This cooperation facilitated distribution of food aid to over 140,000 Indonesian migrant workers during the ongoing Movement Control Order to check COVID-19, said Agung Cahaya Sumirat, counsellor for social and cultural affairs at the Indonesian Embassy here.
He said, Malaysia’s humanitarian spirit and brotherhood (serumpun) really came to the fore during this challenging time.
“Without good cooperation from the Malaysian government, I don’t think we could have done this. The governments of Indonesia and Malaysia have proven that even in these hard times we are still able to cooperate.
“With the cooperation from the Malaysian Foreign Ministry, Royal Malaysia Police and National Security Council as well as Indonesian non-governmental organisations, we have successfully distributed staple food packs to over 140,000 Indonesians here (in Malaysia),” he told Bernama today.
Each of the eight-kilogramme food packs contained, among others, rice, noodles and canned food.
Agung said, he hoped that the excellent collaboration between the two countries during these challenging times can serve as social and political capital for their bilateral relations going forward.
“We seek more cooperation from the Government of Malaysia to address issues faced by Indonesian migrant workers here,” he said, adding that from his observation, the main issue now is those who have lost their jobs due to the pandemic.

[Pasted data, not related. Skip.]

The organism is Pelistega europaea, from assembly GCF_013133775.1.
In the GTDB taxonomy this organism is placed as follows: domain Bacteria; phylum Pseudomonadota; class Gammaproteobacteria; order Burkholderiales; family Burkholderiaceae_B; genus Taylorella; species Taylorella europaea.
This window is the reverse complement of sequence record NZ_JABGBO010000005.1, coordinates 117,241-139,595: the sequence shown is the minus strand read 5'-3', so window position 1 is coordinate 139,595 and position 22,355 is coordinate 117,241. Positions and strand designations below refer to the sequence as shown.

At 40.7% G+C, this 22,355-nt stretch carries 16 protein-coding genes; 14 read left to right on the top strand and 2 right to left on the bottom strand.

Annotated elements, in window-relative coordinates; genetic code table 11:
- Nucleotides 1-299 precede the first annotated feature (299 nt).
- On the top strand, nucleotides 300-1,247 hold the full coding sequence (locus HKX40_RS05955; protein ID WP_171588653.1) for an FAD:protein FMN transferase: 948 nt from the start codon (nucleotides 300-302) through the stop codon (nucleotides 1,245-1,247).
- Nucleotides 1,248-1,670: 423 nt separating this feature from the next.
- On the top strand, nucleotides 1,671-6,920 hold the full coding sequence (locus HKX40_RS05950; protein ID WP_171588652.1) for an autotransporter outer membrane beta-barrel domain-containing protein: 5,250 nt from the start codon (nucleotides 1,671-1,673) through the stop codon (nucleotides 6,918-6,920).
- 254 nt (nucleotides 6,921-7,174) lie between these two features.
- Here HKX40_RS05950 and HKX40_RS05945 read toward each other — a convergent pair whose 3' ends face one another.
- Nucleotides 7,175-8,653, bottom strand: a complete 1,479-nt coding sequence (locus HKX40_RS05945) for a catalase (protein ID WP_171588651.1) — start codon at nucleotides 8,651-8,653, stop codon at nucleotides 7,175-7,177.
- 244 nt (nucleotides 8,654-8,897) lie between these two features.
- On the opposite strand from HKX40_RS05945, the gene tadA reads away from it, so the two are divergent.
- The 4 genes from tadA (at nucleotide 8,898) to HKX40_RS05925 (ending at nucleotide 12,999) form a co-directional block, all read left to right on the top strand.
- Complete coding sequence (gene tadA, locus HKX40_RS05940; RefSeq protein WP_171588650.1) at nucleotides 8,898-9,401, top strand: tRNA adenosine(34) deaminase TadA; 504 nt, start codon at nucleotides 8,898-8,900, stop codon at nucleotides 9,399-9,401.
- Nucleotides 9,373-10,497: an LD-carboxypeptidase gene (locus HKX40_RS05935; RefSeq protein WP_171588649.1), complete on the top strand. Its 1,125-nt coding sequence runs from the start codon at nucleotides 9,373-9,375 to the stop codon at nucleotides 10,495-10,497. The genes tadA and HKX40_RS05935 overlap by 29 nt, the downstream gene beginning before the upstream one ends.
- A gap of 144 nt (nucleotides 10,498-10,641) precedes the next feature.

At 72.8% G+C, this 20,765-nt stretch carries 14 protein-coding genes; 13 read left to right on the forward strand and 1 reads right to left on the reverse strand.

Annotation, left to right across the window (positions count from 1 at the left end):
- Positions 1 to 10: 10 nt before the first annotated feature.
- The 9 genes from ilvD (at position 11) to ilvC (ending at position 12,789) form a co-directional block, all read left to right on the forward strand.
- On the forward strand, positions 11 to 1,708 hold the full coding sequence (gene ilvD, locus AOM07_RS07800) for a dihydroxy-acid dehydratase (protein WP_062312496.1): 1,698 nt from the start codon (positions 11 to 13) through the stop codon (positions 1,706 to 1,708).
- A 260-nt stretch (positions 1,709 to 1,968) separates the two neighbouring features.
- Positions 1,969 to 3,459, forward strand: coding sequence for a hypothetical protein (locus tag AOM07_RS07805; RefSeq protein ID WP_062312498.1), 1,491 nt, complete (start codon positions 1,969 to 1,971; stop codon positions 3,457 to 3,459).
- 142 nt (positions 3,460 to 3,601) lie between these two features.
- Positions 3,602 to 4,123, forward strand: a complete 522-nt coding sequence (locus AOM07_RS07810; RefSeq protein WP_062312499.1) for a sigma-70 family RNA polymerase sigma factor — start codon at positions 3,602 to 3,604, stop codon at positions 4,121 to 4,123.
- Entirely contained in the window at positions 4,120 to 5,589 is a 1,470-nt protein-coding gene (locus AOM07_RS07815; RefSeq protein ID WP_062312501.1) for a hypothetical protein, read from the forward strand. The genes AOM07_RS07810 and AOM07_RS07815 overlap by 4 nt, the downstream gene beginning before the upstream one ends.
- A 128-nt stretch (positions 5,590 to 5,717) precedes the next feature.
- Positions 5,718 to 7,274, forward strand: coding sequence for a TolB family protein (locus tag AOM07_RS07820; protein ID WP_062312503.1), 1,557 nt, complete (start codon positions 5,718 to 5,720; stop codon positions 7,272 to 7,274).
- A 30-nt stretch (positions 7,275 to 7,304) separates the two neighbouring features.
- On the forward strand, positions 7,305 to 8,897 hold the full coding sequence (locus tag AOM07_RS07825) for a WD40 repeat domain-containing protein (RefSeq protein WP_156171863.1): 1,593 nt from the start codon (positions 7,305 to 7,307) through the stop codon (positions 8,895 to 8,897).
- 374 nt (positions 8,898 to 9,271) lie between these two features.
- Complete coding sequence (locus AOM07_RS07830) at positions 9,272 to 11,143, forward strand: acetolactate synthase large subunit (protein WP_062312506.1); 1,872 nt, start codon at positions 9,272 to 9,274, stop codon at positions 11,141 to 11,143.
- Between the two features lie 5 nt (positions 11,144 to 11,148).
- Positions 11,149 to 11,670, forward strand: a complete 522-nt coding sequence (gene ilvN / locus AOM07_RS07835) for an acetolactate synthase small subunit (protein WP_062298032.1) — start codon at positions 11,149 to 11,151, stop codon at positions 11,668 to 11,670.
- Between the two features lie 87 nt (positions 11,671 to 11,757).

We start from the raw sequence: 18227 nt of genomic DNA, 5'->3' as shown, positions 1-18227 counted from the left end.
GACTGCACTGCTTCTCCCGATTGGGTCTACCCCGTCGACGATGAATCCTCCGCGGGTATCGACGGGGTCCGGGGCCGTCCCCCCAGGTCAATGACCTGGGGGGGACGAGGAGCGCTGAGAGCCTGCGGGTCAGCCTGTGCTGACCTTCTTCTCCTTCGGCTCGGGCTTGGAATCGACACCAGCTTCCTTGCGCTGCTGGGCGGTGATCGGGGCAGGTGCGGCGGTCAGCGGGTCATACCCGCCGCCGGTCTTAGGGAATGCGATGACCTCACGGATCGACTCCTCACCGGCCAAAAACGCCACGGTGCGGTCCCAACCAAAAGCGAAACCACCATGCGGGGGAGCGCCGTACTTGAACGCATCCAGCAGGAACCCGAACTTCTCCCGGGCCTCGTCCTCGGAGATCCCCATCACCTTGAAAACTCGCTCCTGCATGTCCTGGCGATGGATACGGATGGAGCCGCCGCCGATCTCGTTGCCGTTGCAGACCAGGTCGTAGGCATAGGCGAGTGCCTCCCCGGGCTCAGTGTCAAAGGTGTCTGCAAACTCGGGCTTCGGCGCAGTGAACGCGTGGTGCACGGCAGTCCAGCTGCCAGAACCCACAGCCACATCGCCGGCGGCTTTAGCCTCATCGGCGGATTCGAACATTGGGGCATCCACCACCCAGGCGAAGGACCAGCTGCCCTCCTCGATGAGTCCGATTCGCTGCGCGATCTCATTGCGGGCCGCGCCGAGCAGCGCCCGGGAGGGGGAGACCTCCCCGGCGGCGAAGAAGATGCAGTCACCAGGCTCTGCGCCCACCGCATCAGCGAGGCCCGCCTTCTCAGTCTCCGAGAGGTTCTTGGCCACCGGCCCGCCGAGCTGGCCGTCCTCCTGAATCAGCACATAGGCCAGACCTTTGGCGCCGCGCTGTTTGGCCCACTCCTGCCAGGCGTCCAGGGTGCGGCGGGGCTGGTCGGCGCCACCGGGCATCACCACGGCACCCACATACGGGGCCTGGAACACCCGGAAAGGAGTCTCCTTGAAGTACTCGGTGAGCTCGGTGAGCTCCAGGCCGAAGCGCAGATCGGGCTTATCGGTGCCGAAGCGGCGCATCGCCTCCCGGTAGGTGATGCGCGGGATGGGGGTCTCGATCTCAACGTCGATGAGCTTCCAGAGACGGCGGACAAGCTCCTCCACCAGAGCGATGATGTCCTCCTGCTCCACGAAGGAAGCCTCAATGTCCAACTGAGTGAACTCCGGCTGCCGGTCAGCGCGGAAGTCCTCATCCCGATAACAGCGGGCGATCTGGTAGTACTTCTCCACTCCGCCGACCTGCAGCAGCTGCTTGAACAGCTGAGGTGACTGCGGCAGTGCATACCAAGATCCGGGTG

“There are also those who want to go back to Indonesia. (They can do so) as long as they are fit to fly and can prove they are COVID-19-negative. The embassy, in cooperation with the Malaysian immigration, is trying to facilitate their return to Indonesia because of the humanitarian need this time,” he said.
He said, the embassy is doing its best to assist the Indonesian nationals who have been working tirelessly in this country.
“We also would like to appeal to the fortunate Indonesians here to lend a helping hand to those in need. Let’s make it a ‘jihad’ to help others in this situation,” he said.
On the deportation of undocumented migrants back to Indonesia, Agung said that about 2,000 of these people have been repatriated from the estimated 4,000 at the immigration depots and that the programme is ongoing with careful coordination between the two countries.
Quoting official data, he said, about 800,000 Indonesian migrant workers are in Malaysia.
A moderate estimate puts the number of Indonesian migrants here at triple that figure.
Commenting on the Al Jazeera documentary on Malaysia’s alleged mistreatment of migrant workers that has now become a controversy, the diplomat said, the COVID-19 pandemic is not an easy situation for any country to manage.
Agung said, he believed that emergency measures or policies implemented by the Malaysian government to combat COVID-19 are done with the aim to ensure that the health protocols are fulfilled.
“I try to understand that whatever the Malaysian government has done is within the parameters to safeguard the well-being of the people, including the migrants as they are also in Malaysia.
“We at the Indonesian Embassy know that the Government of Malaysia has been working really hard to cope with the situation. I’m sure that gradually this will also benefit the migrant workers when the economy is able to open up faster and they can get back to work,” he said. – BERNAMA